Carl Lewis has always possessed a strong mind and a strong body. The Greatest Olympic competitor of them all used qualities such as goal-setting, drive and desire to amass nine Olympic gold medals, one Olympic silver medal, and 10 World Championships medals, including eight golds throughout an illustrious career.
Even now Lewis, who was in NYC last month to be honored by USA Track & Field with the “Legend Award” still possesses those championship qualities.
And let’s not forget the focus either!
“I really want to get Americans back on the top podiums again,” said Lewis, who nowadays, is the assistant track and field coach at the University of Houston, and also works at his alma mater under his old friend and teammate Head Coach Leroy Burrell, himself a former world record holder at 100 meters. These days Lewis hopes to see his Houston Cougars continue to rise to the top. “But we are developing over the long term,” Lewis emphasized. “We’re not in the business of time chasing, that will take care of itself.” Just last year Cameron Burrell ran a 9.93 100 meters, besting his father/coach’s best career time. “We also have Elijah Hall and John Lewis, who we feel is developing as well…We’re really building a solid post-Collegiate team.”
Lewis also values the importance of an education for his athletes. “My biggest regret was not staying at Houston for 4 years,” said Lewis, who went into the Word-Class Track and Field world and then on to athletic immortality. “I wish Coach Tellez and my parents had said “Finish!”
“But that’s the catch-22.”
Lewis is now a proponent of the full college experience. “When we recruit, we emphasize that the primary goal is to get a degree,” said Lewis. “Look at Elijah Hall and Cameron Burrell–Elijah has 3 kids and is getting his degree in May and he could’ve left.”
Hall, who made last years’ world championship team at 200 meters got that taste of the World-Class environment, replete with race promoters, agents and cash. “But he said, “I’m going to get my degree for my children,” said Lewis, who also noted the same temptation felt by Cameron Burrell. “They’re great role models,” said Lewis. “They show, especially to the freshman, that they’ve learned how to manage their life and that college builds a brand for themselves.” Lewis also heaped praise on one of Oregon’s greatest Runners. “Just look at (Ed) Cheserek!”, said Lewis of the multi-NCAA Championship Medal Winner.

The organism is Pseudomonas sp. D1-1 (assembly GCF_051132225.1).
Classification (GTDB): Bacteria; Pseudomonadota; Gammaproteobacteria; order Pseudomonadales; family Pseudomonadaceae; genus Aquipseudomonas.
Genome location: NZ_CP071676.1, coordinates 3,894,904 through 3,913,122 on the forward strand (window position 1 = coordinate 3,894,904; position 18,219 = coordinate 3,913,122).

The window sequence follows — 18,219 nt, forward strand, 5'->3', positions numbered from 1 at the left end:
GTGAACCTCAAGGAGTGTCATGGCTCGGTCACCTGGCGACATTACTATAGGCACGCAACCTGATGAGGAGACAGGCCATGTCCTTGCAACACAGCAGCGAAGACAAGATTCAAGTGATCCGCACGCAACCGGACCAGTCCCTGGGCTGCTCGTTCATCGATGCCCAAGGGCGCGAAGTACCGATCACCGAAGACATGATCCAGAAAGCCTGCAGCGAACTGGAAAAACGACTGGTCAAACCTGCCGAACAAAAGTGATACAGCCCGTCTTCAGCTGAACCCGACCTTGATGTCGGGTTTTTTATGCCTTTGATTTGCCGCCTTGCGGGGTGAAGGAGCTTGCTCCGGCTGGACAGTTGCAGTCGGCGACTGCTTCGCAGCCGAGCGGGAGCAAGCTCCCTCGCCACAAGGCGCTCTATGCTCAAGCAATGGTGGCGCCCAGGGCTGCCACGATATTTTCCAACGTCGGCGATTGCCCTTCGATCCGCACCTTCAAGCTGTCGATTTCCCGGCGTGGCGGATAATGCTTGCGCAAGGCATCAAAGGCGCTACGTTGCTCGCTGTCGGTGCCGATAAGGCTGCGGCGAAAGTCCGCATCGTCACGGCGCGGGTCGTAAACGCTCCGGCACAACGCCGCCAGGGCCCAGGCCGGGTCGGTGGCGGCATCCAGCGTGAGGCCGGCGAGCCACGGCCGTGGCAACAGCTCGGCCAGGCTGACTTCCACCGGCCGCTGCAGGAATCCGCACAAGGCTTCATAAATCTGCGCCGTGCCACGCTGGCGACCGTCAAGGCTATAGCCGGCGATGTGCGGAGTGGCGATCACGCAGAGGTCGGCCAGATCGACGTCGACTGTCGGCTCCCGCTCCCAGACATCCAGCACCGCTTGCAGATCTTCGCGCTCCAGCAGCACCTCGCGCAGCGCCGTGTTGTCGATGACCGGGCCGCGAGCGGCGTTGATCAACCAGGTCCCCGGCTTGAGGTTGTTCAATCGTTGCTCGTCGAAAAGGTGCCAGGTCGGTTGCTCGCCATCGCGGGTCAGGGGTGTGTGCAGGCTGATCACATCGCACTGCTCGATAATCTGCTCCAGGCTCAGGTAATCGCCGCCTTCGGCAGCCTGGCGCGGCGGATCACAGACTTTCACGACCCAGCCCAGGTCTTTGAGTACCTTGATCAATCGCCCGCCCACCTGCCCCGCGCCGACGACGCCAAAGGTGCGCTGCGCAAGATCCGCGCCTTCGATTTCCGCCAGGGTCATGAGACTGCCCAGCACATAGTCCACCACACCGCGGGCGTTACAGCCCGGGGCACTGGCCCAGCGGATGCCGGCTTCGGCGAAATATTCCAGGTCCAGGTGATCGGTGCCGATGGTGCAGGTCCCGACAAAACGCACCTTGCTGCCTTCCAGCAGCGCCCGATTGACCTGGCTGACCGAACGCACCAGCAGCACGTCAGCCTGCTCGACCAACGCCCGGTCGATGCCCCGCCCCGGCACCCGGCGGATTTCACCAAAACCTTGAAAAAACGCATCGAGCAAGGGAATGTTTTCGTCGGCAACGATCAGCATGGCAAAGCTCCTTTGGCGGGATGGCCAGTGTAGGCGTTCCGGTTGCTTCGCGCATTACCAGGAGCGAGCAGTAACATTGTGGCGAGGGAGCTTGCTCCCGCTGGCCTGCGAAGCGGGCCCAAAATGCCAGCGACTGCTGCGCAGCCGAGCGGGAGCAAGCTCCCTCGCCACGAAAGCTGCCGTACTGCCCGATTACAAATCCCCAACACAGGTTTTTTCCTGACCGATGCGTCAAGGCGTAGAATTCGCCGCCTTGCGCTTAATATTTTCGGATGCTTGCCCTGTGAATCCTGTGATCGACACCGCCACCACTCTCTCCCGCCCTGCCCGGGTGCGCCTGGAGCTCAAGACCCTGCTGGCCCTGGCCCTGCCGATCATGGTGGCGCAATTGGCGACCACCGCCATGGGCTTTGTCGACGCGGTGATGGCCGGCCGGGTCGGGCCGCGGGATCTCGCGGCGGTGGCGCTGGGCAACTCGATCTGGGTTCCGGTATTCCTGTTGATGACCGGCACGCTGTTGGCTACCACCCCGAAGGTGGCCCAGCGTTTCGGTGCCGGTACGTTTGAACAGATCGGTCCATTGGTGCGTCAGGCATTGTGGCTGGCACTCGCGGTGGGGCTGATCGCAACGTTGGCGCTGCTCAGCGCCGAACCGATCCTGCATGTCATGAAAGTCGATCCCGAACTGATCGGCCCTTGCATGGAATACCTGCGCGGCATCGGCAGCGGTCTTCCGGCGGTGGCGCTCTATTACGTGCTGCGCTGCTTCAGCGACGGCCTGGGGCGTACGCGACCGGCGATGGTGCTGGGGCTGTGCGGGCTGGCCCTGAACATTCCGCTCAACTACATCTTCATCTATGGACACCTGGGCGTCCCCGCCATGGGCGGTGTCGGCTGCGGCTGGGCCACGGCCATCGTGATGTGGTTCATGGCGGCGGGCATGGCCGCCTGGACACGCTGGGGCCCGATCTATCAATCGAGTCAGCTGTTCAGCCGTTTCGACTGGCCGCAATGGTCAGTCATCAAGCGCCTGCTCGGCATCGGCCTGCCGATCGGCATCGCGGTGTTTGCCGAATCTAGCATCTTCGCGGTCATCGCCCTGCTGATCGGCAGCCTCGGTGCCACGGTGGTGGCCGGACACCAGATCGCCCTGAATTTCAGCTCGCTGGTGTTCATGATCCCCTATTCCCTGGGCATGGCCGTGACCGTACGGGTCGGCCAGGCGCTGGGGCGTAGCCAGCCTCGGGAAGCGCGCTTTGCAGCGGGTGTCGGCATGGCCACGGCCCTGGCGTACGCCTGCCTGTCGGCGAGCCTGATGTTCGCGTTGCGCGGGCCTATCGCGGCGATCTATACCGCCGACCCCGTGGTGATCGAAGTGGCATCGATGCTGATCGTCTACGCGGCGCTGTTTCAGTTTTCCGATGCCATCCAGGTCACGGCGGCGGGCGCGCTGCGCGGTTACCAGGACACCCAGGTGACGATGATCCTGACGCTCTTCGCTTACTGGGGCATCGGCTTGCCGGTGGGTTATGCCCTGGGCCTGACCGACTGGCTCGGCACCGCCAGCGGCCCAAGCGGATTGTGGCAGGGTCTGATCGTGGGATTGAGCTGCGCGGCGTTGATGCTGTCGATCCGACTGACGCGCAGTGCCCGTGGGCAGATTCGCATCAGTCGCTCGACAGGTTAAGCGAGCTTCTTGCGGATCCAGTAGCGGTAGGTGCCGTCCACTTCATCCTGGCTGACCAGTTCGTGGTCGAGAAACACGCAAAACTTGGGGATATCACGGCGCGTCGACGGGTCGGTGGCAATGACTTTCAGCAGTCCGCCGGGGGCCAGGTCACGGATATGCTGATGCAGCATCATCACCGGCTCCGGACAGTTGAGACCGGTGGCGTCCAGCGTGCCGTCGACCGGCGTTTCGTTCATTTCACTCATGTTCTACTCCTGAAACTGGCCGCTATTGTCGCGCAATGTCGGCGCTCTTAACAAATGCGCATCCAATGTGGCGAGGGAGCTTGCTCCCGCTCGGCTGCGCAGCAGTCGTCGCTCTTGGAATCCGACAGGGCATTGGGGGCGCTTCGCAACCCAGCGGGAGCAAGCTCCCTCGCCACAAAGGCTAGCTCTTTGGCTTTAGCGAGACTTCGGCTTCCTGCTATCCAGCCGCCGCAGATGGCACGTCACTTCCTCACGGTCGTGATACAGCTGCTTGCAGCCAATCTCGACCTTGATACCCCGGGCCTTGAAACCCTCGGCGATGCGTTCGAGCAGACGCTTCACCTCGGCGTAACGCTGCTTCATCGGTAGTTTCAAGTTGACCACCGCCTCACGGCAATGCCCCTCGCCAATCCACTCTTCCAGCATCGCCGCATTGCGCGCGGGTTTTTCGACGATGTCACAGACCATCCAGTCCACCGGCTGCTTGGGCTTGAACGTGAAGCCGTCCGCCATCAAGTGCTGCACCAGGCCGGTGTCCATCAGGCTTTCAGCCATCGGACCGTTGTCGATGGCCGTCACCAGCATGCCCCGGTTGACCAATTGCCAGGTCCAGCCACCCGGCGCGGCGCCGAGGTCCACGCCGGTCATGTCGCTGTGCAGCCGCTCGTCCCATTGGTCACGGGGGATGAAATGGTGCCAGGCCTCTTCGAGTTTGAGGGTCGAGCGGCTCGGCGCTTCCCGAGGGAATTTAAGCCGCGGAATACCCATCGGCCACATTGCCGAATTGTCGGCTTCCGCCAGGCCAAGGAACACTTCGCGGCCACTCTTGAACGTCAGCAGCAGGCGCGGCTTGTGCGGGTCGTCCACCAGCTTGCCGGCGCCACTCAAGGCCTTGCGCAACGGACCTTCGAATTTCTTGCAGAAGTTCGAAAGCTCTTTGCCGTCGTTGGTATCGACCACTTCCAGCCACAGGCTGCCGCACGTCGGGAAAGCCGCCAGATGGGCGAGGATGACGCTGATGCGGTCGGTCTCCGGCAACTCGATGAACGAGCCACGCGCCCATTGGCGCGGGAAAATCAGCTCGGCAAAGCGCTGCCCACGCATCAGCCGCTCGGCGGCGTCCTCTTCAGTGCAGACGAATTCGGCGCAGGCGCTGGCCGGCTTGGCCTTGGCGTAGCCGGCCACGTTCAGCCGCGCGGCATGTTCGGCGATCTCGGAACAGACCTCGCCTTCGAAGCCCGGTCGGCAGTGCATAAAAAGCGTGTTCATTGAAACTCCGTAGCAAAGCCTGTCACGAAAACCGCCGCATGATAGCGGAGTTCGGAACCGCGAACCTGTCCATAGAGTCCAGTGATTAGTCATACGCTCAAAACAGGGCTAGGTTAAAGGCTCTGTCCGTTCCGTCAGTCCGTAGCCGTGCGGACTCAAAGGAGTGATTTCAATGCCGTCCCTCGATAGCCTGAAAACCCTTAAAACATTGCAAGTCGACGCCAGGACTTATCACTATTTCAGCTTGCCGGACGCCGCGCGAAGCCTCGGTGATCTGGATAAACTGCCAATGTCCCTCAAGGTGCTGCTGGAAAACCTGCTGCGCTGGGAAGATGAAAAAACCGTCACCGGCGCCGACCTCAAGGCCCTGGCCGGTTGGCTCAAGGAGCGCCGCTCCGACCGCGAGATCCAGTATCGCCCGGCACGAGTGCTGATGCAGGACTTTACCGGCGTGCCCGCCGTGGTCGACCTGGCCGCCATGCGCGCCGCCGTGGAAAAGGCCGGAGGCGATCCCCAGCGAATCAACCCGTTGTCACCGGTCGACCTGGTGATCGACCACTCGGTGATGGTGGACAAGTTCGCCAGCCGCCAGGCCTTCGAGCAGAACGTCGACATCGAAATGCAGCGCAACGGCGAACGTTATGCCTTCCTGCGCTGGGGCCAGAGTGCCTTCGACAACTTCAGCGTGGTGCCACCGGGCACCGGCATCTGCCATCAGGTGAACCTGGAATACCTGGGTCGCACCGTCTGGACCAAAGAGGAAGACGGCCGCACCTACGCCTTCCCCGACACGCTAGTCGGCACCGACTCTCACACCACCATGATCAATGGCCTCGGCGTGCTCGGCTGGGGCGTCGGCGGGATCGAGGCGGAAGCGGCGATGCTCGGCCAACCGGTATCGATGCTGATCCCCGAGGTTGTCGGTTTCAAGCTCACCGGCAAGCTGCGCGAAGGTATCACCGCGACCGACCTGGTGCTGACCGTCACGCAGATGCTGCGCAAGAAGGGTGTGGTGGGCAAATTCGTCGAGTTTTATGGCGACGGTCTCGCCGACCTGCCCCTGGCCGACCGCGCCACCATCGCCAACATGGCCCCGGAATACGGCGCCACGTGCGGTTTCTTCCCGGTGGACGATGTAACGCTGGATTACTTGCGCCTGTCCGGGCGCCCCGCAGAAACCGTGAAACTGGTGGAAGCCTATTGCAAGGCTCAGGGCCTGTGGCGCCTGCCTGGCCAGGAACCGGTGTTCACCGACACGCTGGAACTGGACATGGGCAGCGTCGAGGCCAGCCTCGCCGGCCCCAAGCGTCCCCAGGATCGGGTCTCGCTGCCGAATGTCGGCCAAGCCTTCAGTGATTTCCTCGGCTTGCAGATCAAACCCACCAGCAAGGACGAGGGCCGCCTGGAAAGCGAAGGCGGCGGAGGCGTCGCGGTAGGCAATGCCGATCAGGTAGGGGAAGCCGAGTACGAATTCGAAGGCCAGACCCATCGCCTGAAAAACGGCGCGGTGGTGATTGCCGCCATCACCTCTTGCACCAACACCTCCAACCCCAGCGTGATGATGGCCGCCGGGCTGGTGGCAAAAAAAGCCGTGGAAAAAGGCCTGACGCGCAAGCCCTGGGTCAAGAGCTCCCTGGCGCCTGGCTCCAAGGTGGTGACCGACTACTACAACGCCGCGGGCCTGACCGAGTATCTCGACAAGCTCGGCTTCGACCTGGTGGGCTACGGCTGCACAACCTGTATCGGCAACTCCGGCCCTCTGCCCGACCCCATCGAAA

“He gets the importance of commitment.”
While very content with his collegiate coaching (“I’m very fortunate”), Lewis still felt he could offer more. “As I began to coach, I saw many kids come to me with a lack of fundamentals,” said Lewis, lamenting how Phys Ed/Gym classes from the elementary right through high school is not emphasized throughout the country as it once was. “There’s no PE in school where the old track coach would be the teacher of the class.”
That has led Lewis sometimes to play a little catch-up with recruits. “Modifying techniques is what I call it,” said Lewis, emphasizing how the step counting for jumpers, rhythm drills and leg lifting are all part of his parcel for greatness.
And let’s not forget the focus. “No earphones, no distractions and a full warm-up with no distractions,” said Lewis, who noted these habits at times are forced upon his freshmen. “It is a challenge to get the kids to it, otherwise the focus is lost,” said Lewis.
Still not satisfied, Lewis has now looked to offer his ideas and training concepts outside of the College scene. “I remember driving one day and seeing this woman jogging,” said Lewis, who noted her form. “Her arms were railing all over and she had no form of any good biomechanics whatsoever.”
This observation led Lewis to an idea. “With the internet’s ability to literally reach more people than ever before, why not offer Sprinters, Runners and Field athletes a place where I can get involved with their training and use the new medium to teach fundamentals?”
“That’s how “The Perfect Method” was born!”